Life And Death Inside An Underground Syrian Hospital

The dark, damp emergency room in the field hospital of besieged Homs
The dark, damp emergency room in the field hospital of besieged Homs
Yazan al-Homsy
Yazan al-Homsy

HOMS – This city in western Syria is nearing 500 days under siege, with no supply route in or out. Medical equipment and supplies are nearly impossible to find. There are no alternatives for the medicine, be it for chronic illness or for wounds sustained during daily shellings of the city. There are few medical personnel on the scene.

In Old Homs, a critical wound becomes more terrifying than death itself. A doctor might need to amputate a limb to save a patient’s life. In more critical cases, the lack of medical facilities means the only option for patients is death.

During clashes between the Free Syrian Army and government soldiers, the designated points for providing medical assistance in besieged neighborhoods fill up, mainly with wounded civilians. Emergency medical points are covered with pools of blood, in the small spaces unequipped to handle large numbers of injured.

Often, a medic in the field does not have time to immediately attend to a patient’s wounds. His sole focus is to get the injured person and himself out of the line of fire and to safety. There are few ambulances and stretchers, so the mode of transportation could be a small cart previously used to sell food.

Only simple injuries can be treated at the designated medical assistance points.

Patients with critical cases are transferred to the central hospital, which is barely functioning. Another arduous journey begins, in which patients take underground tunnels and travel through trenches in attempts to avoid regime fire. Too often, the injured die before arrival.

Two beds

And then, there is one hospital inside the besieged neighborhoods – but it has just two beds. Patients often wait hours to see a doctor, and some die waiting. A stench tells of a lack of proper sterilization, and the small, damp space is below ground, devoid of sunlight, but relatively safe from shelling.

Usually, three doctors from different specializations are at the cellar field hospital. Some have graduated from medical school, while others did not have the luxury of completing their studies. Instead, they have learned on the job at field hospitals over the course of the revolt. Many doctors started off as medics, and then became practicing nurses who were able to administer first aid, extract surface-deep shrapnel, stitch up wounds and stop bleeding. Most Homs doctors either fled at the beginning of the fighting or left for fear of arrest for treating civilians and rebels; only the dedicated few remain.

In many cases, a specialized surgeon is needed. Doctors without that training now perform surgery and try to consult with specialized physicians over the Internet.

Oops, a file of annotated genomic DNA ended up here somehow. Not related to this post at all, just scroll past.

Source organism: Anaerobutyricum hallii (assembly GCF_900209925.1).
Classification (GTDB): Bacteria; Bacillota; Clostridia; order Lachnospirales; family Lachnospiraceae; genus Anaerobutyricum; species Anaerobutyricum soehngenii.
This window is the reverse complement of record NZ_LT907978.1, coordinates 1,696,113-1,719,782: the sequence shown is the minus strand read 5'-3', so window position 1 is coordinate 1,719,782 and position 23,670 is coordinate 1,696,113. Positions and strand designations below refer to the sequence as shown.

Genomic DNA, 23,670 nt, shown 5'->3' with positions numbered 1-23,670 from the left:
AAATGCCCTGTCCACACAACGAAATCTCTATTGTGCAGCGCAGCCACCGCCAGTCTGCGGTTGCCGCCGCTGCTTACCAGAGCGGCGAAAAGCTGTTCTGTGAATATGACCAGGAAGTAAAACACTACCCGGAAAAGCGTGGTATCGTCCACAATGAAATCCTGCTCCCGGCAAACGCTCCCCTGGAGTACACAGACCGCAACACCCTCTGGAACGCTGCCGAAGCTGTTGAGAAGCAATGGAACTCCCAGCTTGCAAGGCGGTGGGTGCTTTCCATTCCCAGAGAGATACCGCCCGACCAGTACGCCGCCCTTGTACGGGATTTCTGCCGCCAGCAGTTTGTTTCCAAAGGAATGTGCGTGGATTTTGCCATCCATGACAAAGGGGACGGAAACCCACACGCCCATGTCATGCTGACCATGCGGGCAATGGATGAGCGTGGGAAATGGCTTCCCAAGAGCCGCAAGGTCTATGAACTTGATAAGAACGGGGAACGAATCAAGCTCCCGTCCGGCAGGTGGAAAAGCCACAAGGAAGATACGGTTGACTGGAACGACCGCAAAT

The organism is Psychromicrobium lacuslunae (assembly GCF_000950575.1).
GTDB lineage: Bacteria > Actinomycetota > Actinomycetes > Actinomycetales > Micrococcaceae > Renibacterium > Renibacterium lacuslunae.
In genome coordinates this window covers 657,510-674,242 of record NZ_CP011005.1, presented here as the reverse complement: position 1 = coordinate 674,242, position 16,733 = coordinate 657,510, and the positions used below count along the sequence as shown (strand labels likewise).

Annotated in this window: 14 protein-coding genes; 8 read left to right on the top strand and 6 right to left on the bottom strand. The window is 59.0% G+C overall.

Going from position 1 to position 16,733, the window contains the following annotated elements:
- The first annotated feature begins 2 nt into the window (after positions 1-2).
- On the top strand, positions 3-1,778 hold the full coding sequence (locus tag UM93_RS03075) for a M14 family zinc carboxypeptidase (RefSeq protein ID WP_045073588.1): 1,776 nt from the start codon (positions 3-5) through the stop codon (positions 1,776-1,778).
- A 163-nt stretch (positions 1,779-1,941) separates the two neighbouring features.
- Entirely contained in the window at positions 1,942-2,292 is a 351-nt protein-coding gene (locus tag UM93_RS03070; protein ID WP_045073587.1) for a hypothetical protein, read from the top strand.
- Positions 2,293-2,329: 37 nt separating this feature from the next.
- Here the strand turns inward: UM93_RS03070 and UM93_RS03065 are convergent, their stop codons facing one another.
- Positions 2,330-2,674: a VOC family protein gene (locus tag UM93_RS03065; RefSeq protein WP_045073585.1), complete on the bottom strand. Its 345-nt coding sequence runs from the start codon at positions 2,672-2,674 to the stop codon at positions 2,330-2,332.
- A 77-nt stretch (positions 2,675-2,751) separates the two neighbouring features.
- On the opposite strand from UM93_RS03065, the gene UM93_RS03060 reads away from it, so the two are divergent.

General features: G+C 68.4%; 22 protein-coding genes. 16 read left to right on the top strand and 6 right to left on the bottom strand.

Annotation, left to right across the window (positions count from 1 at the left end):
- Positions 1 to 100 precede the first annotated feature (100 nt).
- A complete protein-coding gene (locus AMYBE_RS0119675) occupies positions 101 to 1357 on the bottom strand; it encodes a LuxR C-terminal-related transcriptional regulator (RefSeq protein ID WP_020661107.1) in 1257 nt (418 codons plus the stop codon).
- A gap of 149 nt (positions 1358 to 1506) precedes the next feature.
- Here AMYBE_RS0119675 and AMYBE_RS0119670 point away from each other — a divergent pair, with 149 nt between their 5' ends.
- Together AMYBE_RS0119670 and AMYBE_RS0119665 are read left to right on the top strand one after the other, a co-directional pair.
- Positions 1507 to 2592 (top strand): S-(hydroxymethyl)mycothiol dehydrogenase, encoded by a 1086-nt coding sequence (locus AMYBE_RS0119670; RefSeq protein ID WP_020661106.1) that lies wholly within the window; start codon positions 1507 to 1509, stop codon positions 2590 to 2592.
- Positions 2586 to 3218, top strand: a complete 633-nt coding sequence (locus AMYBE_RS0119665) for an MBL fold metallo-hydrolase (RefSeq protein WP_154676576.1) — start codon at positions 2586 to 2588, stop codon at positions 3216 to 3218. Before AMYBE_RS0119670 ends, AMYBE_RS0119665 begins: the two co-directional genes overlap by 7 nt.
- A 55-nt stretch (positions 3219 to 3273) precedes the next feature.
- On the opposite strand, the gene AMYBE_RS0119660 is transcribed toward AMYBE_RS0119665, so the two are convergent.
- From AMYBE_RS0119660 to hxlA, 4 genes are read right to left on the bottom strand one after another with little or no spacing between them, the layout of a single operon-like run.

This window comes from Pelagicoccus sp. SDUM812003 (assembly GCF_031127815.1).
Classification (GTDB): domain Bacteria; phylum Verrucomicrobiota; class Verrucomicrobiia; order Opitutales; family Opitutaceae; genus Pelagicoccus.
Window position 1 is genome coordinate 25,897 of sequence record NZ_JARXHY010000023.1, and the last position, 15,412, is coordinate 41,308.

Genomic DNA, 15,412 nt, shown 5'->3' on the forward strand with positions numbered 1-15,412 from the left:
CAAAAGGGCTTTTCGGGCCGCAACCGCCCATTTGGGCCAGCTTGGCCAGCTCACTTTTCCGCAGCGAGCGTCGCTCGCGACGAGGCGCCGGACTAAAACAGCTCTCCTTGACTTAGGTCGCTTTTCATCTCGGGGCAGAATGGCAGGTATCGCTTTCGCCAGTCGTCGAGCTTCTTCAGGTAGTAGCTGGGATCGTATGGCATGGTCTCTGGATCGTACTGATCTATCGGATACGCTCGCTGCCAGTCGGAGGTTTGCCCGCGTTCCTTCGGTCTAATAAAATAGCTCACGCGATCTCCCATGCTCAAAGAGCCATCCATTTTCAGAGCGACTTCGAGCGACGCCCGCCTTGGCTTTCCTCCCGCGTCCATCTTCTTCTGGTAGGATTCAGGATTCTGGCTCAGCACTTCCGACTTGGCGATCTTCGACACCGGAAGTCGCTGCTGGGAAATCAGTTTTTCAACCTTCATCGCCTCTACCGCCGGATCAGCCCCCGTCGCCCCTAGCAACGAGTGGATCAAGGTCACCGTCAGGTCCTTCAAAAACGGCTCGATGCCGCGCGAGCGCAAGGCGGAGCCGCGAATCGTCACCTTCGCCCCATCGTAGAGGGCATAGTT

Sometimes they perform emergency blood transfusion without any prior experience. Yet the patient’s life is in his hands only.

Abu Obeida began as media activist and medic in one of the field hospitals. “When you’re under siege, you have to learn to do everything yourself: you cook, wash dishes and clothes, take photos and put out media reports, administer aid and nurse the wounded,” he said. “There is no other solution.”

Mohammad is a medical student who did not get the chance to finish his studies. He constantly checks in on the wounded at the cellar hospital. He said he believes that the recovery of patients hinges on their psychological state and on their being transported outside of Homs for treatment.

“Hope is the only cure now,” he said. “These patients can’t be treated with our limited medical capabilities. A temporary solution to their ailments is administered to keep them alive for now. We have to give them hope that they will recover, that they will be able to walk again and resume their lives.”

Abu Abdu is one of the doctors who treated patients suffering from alleged Sarin gas attacks in Khaldiyeh neighborhood. He recounted a day when, he said, the regime dropped the poisonous gas.

“We didn’t know what happened that night. We were in shock,” he said. “Dozens of patients were suffering from asphyxiation and physical convulsions. They all arrived at the center at the same time with symptoms of being exposed to poisonous gas. We had no time to think; every moment that passed without doing anything meant more casualties. That was the first time I handled such cases. It was a long and difficult night. We tried to limit the loss of life with what we had available.”

Final sacrifice

Some doctors have lost their lives while on the job, including Bilal, who died three months ago, and Abu Obeida, who died one month ago. Both were killed while accompanying rebel fighting groups.

Abu Yasser, another Homs doctor, was shot when he was making house calls to check up on patients who had undergone surgery.

Medical personnel said they had been regularly harassed by government security forces, through kidnapping and by the shelling of medical centers. The regime considers transporting medicine and medical equipment to civilians and rebels within liberated areas to be an act of terrorism punishable by death or death under torture.

Activists in Homs have continuously pleaded with the international humanitarian organizations to intervene and evacuate the injured. Supplies, inevitably, are bound to run out.